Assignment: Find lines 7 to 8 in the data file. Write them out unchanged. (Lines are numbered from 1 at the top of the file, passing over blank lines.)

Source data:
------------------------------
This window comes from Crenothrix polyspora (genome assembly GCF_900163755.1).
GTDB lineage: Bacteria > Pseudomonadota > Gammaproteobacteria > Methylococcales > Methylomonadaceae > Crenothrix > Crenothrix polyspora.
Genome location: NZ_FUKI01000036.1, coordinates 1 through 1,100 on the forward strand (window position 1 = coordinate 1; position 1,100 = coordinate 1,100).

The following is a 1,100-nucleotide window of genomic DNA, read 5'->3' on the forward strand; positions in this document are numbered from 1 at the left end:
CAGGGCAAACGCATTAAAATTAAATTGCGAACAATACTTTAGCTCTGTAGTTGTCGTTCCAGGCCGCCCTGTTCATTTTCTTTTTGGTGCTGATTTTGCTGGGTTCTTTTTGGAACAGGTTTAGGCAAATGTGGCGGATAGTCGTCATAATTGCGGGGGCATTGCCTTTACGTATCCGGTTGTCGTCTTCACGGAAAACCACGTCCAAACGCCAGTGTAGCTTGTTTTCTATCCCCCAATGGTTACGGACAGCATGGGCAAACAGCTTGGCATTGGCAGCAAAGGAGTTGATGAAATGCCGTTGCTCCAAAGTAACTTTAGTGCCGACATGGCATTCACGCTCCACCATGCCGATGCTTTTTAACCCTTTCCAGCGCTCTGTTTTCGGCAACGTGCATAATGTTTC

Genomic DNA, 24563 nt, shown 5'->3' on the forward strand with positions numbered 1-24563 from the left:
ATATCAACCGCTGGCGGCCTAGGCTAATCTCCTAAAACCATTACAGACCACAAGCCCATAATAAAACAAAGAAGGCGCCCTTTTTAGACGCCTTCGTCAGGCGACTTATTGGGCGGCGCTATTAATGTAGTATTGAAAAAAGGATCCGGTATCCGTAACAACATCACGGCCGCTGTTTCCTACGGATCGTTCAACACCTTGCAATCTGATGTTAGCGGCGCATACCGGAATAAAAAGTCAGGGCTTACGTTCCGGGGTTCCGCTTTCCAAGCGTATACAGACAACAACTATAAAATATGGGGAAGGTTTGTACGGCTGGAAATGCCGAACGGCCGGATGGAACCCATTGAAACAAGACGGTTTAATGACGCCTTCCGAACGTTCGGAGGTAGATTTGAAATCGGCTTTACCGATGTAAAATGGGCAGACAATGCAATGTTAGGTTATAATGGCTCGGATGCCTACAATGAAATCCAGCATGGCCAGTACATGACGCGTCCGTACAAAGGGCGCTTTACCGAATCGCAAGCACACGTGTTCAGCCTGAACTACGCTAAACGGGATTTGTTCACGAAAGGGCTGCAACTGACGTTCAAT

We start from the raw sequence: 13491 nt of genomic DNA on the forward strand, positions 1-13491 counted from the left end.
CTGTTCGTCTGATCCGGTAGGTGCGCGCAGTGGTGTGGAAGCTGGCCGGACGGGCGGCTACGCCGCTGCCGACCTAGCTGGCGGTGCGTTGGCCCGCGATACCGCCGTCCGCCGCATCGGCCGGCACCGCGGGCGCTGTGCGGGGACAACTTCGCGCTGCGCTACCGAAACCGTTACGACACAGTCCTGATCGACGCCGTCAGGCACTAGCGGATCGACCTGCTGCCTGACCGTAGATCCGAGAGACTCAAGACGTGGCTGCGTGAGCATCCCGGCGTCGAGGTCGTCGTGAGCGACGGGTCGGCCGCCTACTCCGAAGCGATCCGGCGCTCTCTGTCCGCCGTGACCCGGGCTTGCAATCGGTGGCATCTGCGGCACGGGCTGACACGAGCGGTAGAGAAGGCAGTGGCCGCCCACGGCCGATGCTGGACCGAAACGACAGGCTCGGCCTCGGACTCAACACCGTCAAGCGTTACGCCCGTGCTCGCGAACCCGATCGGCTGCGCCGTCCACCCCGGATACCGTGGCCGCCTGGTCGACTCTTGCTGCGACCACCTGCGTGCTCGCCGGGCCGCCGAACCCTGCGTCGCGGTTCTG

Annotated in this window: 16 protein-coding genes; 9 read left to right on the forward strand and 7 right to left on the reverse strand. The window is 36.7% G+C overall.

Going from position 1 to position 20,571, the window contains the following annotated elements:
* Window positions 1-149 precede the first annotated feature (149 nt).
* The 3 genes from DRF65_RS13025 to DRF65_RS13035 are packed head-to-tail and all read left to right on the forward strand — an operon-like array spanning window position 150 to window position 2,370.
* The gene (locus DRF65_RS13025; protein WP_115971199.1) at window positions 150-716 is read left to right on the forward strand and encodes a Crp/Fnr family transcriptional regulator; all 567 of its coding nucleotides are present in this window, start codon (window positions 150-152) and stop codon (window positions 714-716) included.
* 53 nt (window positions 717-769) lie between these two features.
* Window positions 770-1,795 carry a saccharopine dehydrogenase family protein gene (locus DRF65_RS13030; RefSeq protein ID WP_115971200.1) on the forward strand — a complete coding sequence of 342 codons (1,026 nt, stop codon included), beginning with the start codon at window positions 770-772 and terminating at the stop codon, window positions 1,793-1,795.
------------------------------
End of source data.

ATATCAACCGCTGGCGGCCTAGGCTAATCTCCTAAAACCATTACAGACCACAAGCCCATAATAAAACAAAGAAGGCGCCCTTTTTAGACGCCTTCGTCAGGCGACTTATTGGGCGGCGCTATTAATGTAGTATTGAAAAAAGGATCCGGTATCCGTAACAACATCACGGCCGCTGTTTCCTACGGATCGTTCAACACCTTGCAATCTGATGTTAGCGGCGCATACCGGAATAAAAAGTCAGGGCTTACGTTCCGGGGTTCCGCTTTCCAAGCGTATACAGACAACAACTATAAAATATGGGGAAGGTTTGTACGGCTGGAAATGCCGAACGGCCGGATGGAACCCATTGAAACAAGACGGTTTAATGACGCCTTCCGAACGTTCGGAGGTAGATTTGAAATCGGCTTTACCGATGTAAAATGGGCAGACAATGCAATGTTAGGTTATAATGGCTCGGATGCCTACAATGAAATCCAGCATGGCCAGTACATGACGCGTCCGTACAAAGGGCGCTTTACCGAATCGCAAGCACACGTGTTCAGCCTGAACTACGCTAAACGGGATTTGTTCACGAAAGGGCTGCAACTGACGTTCAAT

We start from the raw sequence: 13491 nt of genomic DNA on the forward strand, positions 1-13491 counted from the left end.